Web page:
Sun-protective behaviors in populations at high risk for skin cancer
Diana Y Diao,1 Tim K Lee1,2
1Department of Dermatology and Skin Science, University of British Columbia, Vancouver, British Columbia, Canada; 2Cancer Control Research Program, BC Cancer Agency, Vancouver, British Columbia, Canada
Abstract: Over 3 million new cases of skin cancer are diagnosed in the US annually. Melanoma, a subtype of skin cancer that can be fatal if the disease is not detected and treated at an early stage, is the most common cancer for those aged 25–29 years and the second most common cancer in adolescents and young adults aged 15–29 years. The primary carcinogen for the genesis of skin cancers is ultraviolet light from solar radiation and tanning beds. In spite of massive health campaigns to raise public awareness on ultraviolet radiation, sun-protective practices still fall behind. A plausible explanation is the lack of behavioral change in the populations at risk; in this review article, we examine sun-protective behavior in the four high-risk skin cancer groups: skin cancer survivors, individuals with a family history of melanoma, individuals with physical characteristics associated with skin cancer risk, and organ transplantation patients. Findings in the literature demonstrate that increased knowledge and awareness does not consequently translate into behavioral changes in practice. Behavior can differ as a result of different attitudes and beliefs, depending on the population at risk. Thus, intervention should be tailored to the population targeted. A multidisciplinary health team providing consultation and education is required to influence these much needed changes.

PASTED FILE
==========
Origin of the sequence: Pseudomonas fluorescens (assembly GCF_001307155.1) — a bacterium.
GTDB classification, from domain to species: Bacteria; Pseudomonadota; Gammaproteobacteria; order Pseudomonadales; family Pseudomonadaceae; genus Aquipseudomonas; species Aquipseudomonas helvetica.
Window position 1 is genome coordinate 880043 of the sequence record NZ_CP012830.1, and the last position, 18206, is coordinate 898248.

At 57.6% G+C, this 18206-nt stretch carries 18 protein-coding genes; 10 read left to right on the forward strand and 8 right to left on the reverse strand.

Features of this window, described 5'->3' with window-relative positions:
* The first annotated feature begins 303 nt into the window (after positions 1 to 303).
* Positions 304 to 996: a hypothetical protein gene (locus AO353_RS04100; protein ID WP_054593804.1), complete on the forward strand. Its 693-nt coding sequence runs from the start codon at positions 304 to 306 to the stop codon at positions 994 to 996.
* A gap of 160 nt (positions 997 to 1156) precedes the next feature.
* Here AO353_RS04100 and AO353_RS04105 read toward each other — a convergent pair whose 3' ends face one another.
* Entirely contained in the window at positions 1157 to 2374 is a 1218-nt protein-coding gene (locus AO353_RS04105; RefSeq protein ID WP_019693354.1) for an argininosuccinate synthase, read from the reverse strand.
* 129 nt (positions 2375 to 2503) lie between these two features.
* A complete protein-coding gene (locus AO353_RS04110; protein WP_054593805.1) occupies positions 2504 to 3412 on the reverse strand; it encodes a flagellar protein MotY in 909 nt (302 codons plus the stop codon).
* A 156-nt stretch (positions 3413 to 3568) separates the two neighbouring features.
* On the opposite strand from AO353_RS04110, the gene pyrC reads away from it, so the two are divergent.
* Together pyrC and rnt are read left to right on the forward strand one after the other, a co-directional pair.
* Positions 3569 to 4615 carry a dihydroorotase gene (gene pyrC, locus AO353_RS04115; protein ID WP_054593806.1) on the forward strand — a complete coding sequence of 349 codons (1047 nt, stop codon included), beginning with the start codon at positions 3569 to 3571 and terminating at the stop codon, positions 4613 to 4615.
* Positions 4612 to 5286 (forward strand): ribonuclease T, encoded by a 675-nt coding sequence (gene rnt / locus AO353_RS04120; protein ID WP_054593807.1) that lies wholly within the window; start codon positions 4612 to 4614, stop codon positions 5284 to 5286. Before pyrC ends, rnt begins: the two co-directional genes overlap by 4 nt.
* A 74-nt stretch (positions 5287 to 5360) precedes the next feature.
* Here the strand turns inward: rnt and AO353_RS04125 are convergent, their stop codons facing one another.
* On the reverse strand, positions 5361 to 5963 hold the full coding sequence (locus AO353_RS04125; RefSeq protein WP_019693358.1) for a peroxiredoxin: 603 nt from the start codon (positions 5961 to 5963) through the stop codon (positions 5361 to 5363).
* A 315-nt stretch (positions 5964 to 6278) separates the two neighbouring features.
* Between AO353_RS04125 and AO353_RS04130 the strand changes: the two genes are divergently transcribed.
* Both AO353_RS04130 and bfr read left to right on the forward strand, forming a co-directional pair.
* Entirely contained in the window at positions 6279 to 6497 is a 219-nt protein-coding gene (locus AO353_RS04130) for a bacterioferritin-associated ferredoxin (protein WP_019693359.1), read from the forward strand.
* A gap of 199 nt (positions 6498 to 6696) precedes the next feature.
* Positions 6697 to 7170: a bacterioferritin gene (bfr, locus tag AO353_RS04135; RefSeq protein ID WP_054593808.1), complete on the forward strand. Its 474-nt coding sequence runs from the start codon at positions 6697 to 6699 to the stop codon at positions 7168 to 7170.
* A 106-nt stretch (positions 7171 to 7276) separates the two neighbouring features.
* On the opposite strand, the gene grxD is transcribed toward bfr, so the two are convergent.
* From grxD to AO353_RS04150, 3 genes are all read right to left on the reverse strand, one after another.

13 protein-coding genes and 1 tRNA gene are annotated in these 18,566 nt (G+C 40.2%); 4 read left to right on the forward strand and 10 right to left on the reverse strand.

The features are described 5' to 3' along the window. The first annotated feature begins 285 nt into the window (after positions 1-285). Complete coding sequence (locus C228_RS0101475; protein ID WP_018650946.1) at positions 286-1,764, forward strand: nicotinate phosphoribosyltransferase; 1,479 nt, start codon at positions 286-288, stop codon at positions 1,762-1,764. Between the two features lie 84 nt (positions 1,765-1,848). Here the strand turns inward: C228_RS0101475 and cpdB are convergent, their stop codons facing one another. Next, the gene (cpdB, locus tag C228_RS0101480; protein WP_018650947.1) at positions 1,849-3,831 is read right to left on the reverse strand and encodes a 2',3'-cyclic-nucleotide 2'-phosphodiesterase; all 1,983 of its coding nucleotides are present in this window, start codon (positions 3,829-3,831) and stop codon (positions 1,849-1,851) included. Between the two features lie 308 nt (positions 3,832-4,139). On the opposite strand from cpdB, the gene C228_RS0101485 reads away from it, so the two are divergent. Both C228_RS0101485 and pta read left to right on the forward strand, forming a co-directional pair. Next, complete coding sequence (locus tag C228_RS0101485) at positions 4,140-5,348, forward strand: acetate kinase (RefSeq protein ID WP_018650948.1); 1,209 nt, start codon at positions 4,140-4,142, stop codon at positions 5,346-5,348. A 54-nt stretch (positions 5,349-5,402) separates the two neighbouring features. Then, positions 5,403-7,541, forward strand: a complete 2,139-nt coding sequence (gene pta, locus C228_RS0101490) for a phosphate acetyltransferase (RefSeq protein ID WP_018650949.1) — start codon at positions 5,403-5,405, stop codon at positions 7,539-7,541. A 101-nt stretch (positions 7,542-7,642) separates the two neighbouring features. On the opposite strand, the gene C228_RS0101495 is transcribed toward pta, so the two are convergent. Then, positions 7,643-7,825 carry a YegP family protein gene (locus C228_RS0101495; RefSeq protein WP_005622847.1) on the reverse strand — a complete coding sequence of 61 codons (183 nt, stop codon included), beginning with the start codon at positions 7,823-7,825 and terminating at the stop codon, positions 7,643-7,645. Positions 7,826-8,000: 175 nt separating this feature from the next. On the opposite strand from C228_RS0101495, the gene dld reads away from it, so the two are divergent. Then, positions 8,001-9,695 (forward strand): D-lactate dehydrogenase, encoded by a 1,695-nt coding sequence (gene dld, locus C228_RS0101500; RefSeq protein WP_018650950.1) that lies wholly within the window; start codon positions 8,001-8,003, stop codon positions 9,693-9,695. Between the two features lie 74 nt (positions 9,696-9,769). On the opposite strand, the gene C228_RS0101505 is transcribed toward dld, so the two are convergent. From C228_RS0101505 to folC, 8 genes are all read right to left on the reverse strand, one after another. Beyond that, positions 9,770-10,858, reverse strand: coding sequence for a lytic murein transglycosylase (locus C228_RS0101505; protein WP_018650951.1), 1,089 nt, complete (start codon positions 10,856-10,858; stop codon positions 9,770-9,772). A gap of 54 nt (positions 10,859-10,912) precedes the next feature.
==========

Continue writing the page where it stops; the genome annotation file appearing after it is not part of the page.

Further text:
Keywords: skin cancer, melanoma, risk, prevention, behaviour
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